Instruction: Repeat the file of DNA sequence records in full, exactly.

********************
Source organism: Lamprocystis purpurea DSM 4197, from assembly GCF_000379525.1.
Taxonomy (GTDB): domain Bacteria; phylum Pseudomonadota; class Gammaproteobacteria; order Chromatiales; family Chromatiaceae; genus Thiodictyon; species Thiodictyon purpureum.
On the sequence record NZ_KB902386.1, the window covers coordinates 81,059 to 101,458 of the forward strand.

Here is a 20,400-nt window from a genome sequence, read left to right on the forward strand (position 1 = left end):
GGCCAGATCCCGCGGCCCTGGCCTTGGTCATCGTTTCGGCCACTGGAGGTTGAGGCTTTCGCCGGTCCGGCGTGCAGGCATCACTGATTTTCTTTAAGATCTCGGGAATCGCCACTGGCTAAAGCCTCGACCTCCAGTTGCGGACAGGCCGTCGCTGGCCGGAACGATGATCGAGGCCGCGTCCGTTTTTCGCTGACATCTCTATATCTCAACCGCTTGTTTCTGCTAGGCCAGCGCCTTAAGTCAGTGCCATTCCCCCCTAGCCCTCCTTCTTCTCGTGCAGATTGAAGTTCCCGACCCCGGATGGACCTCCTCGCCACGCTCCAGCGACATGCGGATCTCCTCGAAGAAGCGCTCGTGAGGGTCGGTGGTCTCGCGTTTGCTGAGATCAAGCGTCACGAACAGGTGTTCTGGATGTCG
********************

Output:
Source organism: Lamprocystis purpurea DSM 4197, from assembly GCF_000379525.1.
Taxonomy (GTDB): domain Bacteria; phylum Pseudomonadota; class Gammaproteobacteria; order Chromatiales; family Chromatiaceae; genus Thiodictyon; species Thiodictyon purpureum.
On the sequence record NZ_KB902386.1, the window covers coordinates 81,059 to 101,458 of the forward strand.

Here is a 20,400-nt window from a genome sequence, read left to right on the forward strand (position 1 = left end):
GGCCAGATCCCGCGGCCCTGGCCTTGGTCATCGTTTCGGCCACTGGAGGTTGAGGCTTTCGCCGGTCCGGCGTGCAGGCATCACTGATTTTCTTTAAGATCTCGGGAATCGCCACTGGCTAAAGCCTCGACCTCCAGTTGCGGACAGGCCGTCGCTGGCCGGAACGATGATCGAGGCCGCGTCCGTTTTTCGCTGACATCTCTATATCTCAACCGCTTGTTTCTGCTAGGCCAGCGCCTTAAGTCAGTGCCATTCCCCCCTAGCCCTCCTTCTTCTCGTGCAGATTGAAGTTCCCGACCCCGGATGGACCTCCTCGCCACGCTCCAGCGACATGCGGATCTCCTCGAAGAAGCGCTCGTGAGGGTCGGTGGTCTCGCGTTTGCTGAGATCAAGCGTCACGAACAGGTGTTCTGGATGTCG